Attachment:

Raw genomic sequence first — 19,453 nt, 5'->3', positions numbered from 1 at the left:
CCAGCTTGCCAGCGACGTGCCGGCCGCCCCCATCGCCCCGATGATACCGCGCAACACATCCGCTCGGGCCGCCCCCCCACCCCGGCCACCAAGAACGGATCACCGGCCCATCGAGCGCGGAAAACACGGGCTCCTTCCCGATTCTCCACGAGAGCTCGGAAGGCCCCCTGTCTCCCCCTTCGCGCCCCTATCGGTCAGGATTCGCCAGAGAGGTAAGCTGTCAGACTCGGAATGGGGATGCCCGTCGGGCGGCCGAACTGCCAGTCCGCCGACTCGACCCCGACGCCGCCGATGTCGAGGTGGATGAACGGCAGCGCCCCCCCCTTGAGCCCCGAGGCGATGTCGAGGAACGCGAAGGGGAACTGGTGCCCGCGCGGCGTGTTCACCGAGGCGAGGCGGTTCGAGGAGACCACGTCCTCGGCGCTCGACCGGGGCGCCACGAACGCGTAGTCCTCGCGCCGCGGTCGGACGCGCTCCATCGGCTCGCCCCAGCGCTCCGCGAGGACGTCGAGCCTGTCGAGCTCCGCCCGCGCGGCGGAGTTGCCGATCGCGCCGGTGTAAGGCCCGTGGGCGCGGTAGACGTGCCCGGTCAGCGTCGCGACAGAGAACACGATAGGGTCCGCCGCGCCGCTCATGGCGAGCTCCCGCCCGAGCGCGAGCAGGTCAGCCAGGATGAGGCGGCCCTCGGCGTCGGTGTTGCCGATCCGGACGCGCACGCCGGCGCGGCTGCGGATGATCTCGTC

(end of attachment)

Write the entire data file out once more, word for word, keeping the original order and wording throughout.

Raw genomic sequence first — 19,453 nt, 5'->3', positions numbered from 1 at the left:
CCAGCTTGCCAGCGACGTGCCGGCCGCCCCCATCGCCCCGATGATACCGCGCAACACATCCGCTCGGGCCGCCCCCCCACCCCGGCCACCAAGAACGGATCACCGGCCCATCGAGCGCGGAAAACACGGGCTCCTTCCCGATTCTCCACGAGAGCTCGGAAGGCCCCCTGTCTCCCCCTTCGCGCCCCTATCGGTCAGGATTCGCCAGAGAGGTAAGCTGTCAGACTCGGAATGGGGATGCCCGTCGGGCGGCCGAACTGCCAGTCCGCCGACTCGACCCCGACGCCGCCGATGTCGAGGTGGATGAACGGCAGCGCCCCCCCCTTGAGCCCCGAGGCGATGTCGAGGAACGCGAAGGGGAACTGGTGCCCGCGCGGCGTGTTCACCGAGGCGAGGCGGTTCGAGGAGACCACGTCCTCGGCGCTCGACCGGGGCGCCACGAACGCGTAGTCCTCGCGCCGCGGTCGGACGCGCTCCATCGGCTCGCCCCAGCGCTCCGCGAGGACGTCGAGCCTGTCGAGCTCCGCCCGCGCGGCGGAGTTGCCGATCGCGCCGGTGTAAGGCCCGTGGGCGCGGTAGACGTGCCCGGTCAGCGTCGCGACAGAGAACACGATAGGGTCCGCCGCGCCGCTCATGGCGAGCTCCCGCCCGAGCGCGAGCAGGTCAGCCAGGATGAGGCGGCCCTCGGCGTCGGTGTTGCCGATCCGGACGCGCACGCCGGCGCGGCTGCGGATGATCTCGTC